White liberal resentment of affirmative action has a long history and it’s here to stay. There will always be those who believe that no one other than themselves and their friends deserves access to the benefits of the elite, which in the art world means having one’s efforts recognized as relevant art, rather than an involuntary expression of of an artist’s personal history. 

I remember the sidelong glances from some professors who were expecting me to be inarticulate, and the indifference of those who simply didn’t pay me much attention because they knew I was in no position to donate to a program they wanted to launch. I remember being told by my editor at the Village Voice that he no longer needed a Latina to cover Latino subjects and the Art in America editor who thought it was odd that I would want to write about a British experimental filmmaker and not a Latino one. I also know that after my job interview at Columbia University more than two decades ago, the chair of the committee grumbled that he had already hired a person of color and didn’t see why he had to hire another. In another job interview at the University of California, Los Angeles (UCLA), I was told by a committee member that my work wasn’t really art — it was anthropology. I doubt that German artist Lothar Baumgarten, who spent several years making art about ethnographic museums, would have been addressed or evaluated in the same way. I’ve also listened to a commissioning editor at a major European television station tell me that Cubans couldn’t possibly have Postmodernism because they had no experience with Modernism, and I could not afford to correct him. Furthermore, I faced a review committee for my PhD spearheaded by a philosopher who questioned whether postcolonialism, the subject of my thesis, even existed.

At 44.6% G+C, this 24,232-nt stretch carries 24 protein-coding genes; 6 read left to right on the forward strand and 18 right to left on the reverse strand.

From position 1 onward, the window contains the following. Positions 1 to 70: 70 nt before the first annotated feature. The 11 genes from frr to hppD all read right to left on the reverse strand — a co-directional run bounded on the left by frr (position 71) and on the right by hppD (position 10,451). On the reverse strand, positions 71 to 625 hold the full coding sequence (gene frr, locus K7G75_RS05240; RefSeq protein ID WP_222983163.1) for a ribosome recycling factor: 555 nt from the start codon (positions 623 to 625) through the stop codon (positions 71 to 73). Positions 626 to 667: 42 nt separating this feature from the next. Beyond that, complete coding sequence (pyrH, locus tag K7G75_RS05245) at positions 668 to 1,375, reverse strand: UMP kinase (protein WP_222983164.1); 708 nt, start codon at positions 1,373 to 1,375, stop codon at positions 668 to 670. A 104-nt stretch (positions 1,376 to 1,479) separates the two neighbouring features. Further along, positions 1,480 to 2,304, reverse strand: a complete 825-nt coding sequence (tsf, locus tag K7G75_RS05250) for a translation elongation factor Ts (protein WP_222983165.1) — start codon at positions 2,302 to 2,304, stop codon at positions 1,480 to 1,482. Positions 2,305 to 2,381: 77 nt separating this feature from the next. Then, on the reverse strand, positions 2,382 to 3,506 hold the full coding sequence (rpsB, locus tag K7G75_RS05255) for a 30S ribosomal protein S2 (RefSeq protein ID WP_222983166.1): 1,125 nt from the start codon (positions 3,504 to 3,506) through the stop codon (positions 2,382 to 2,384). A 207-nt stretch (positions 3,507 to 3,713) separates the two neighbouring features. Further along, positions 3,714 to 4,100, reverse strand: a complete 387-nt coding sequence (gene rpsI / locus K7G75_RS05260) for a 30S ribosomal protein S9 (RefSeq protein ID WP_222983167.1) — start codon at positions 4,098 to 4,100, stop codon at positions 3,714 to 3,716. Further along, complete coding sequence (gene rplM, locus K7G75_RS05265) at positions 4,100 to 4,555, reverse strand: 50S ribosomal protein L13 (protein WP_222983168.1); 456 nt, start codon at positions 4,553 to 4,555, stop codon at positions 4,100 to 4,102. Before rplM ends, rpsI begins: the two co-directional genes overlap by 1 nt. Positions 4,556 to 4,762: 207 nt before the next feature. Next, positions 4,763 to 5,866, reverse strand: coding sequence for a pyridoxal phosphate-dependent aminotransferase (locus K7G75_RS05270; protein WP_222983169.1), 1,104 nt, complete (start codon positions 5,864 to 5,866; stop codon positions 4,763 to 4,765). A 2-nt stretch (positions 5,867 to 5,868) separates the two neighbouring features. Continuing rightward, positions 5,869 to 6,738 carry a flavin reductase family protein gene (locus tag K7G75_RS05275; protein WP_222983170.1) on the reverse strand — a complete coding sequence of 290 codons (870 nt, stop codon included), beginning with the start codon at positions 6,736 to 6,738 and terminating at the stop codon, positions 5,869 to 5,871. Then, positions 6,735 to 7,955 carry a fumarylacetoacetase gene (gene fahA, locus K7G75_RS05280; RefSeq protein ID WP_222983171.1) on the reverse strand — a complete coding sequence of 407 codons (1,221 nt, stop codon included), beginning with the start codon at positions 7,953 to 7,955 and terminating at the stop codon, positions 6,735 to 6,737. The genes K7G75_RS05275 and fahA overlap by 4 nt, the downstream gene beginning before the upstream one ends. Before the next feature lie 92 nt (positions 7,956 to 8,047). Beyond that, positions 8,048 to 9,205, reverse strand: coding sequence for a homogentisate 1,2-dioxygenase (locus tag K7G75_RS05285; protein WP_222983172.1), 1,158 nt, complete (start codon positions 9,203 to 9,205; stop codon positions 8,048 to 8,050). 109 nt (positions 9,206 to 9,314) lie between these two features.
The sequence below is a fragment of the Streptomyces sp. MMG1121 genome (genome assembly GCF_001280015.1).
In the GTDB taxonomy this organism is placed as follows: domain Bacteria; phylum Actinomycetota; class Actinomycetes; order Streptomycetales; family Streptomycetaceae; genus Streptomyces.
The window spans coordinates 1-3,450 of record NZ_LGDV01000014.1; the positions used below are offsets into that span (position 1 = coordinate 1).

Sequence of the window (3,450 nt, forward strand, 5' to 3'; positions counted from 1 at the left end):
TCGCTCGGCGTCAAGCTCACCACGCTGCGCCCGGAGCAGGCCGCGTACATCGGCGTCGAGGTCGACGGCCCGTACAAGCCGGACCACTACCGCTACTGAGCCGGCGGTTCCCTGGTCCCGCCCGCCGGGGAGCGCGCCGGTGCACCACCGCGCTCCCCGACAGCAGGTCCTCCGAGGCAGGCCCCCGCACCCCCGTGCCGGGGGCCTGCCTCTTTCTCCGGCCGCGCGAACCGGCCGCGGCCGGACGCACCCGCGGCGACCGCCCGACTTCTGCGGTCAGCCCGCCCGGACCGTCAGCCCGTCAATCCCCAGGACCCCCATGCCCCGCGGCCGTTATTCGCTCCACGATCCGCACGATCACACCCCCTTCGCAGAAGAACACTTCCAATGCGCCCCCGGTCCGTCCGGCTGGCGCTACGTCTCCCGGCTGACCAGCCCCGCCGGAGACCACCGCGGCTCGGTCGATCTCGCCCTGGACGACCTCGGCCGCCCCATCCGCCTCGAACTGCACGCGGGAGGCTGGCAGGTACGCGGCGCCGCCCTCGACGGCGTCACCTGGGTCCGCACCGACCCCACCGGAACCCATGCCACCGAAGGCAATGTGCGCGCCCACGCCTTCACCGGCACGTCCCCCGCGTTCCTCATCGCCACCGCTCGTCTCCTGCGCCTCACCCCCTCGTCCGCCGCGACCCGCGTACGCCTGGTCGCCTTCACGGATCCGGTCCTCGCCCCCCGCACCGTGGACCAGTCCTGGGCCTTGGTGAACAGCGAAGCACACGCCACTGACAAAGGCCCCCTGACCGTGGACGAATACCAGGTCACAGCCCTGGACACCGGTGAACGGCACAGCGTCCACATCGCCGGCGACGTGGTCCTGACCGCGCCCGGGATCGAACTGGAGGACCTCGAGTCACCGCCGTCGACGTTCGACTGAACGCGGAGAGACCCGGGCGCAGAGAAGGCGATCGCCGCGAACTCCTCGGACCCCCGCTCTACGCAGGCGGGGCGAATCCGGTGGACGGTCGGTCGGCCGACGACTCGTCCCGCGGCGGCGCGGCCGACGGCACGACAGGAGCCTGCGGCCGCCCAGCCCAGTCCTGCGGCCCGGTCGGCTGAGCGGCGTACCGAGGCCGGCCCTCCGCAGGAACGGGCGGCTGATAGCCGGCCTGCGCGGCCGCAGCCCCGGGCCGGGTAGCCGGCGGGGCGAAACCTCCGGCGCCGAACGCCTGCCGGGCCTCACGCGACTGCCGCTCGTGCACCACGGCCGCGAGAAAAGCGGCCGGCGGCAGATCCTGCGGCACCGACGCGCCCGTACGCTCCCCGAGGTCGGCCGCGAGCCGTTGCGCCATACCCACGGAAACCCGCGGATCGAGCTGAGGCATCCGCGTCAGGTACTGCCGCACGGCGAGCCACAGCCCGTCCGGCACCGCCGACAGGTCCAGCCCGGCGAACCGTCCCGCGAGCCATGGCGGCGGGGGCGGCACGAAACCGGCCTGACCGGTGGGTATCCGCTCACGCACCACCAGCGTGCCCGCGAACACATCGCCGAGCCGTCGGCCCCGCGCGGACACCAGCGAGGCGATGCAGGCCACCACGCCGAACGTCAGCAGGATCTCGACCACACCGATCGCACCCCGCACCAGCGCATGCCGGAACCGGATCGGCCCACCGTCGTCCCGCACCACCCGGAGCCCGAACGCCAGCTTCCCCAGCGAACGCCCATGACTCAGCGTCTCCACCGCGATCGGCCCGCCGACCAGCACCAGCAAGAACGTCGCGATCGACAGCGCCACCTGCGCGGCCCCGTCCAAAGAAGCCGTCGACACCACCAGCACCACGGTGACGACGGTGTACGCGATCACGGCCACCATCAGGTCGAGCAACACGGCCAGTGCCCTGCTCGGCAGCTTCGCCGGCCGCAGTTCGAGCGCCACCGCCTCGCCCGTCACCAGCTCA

Not a month goes by without me having to deal with some sort of evaluative comment that betrays the prejudices of the speaker, or a stupid question intended to elicit a comment that would render three decades of my artistic practice as a simplistic expression of racial identity — although Latinos do not constitute a race. Of course, this resistance to believing that others are just as intelligent or qualified as you are is also accompanied by ad hominem attacks when detractors lack substantive arguments, as minorities we are often described as too animated, too loud, too strident, too political, or just “too much.” These are all variants of the view that non-White people are less capable of abstract thought and “disinterested” aesthetic judgment, an argument whose origins lie in the writings of Immanuel Kant. What this leaves out are the many ways that White elites have always used violence, political force, and crude ethnocentrism to safeguard their privileges. There’s nothing “disinterested” about that. Plus ça change, plus c’est la même chose (“the more things change, the more they stay the same”).